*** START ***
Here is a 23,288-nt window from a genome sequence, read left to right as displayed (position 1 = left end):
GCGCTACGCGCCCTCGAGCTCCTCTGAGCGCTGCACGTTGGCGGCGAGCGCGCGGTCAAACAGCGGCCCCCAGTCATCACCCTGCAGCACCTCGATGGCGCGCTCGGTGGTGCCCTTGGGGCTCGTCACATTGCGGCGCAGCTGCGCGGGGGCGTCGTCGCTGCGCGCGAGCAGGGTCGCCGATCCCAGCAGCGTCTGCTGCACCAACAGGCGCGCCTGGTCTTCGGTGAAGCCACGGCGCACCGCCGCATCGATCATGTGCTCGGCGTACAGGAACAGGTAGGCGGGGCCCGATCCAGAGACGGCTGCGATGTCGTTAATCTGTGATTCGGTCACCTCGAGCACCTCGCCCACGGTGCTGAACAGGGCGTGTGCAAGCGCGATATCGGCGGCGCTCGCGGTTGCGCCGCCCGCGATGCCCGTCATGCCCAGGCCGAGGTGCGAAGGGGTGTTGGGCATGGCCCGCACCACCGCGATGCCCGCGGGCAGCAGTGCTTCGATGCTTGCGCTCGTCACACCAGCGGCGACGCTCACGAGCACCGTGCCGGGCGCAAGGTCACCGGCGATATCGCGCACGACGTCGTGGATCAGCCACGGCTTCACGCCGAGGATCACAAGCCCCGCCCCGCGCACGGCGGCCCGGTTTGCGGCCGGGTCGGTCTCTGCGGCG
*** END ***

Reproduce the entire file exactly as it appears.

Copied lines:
Here is a 23,288-nt window from a genome sequence, read left to right as displayed (position 1 = left end):
GCGCTACGCGCCCTCGAGCTCCTCTGAGCGCTGCACGTTGGCGGCGAGCGCGCGGTCAAACAGCGGCCCCCAGTCATCACCCTGCAGCACCTCGATGGCGCGCTCGGTGGTGCCCTTGGGGCTCGTCACATTGCGGCGCAGCTGCGCGGGGGCGTCGTCGCTGCGCGCGAGCAGGGTCGCCGATCCCAGCAGCGTCTGCTGCACCAACAGGCGCGCCTGGTCTTCGGTGAAGCCACGGCGCACCGCCGCATCGATCATGTGCTCGGCGTACAGGAACAGGTAGGCGGGGCCCGATCCAGAGACGGCTGCGATGTCGTTAATCTGTGATTCGGTCACCTCGAGCACCTCGCCCACGGTGCTGAACAGGGCGTGTGCAAGCGCGATATCGGCGGCGCTCGCGGTTGCGCCGCCCGCGATGCCCGTCATGCCCAGGCCGAGGTGCGAAGGGGTGTTGGGCATGGCCCGCACCACCGCGATGCCCGCGGGCAGCAGTGCTTCGATGCTTGCGCTCGTCACACCAGCGGCGACGCTCACGAGCACCGTGCCGGGCGCAAGGTCACCGGCGATATCGCGCACGACGTCGTGGATCAGCCACGGCTTCACGCCGAGGATCACAAGCCCCGCCCCGCGCACGGCGGCCCGGTTTGCGGCCGGGTCGGTCTCTGCGGCG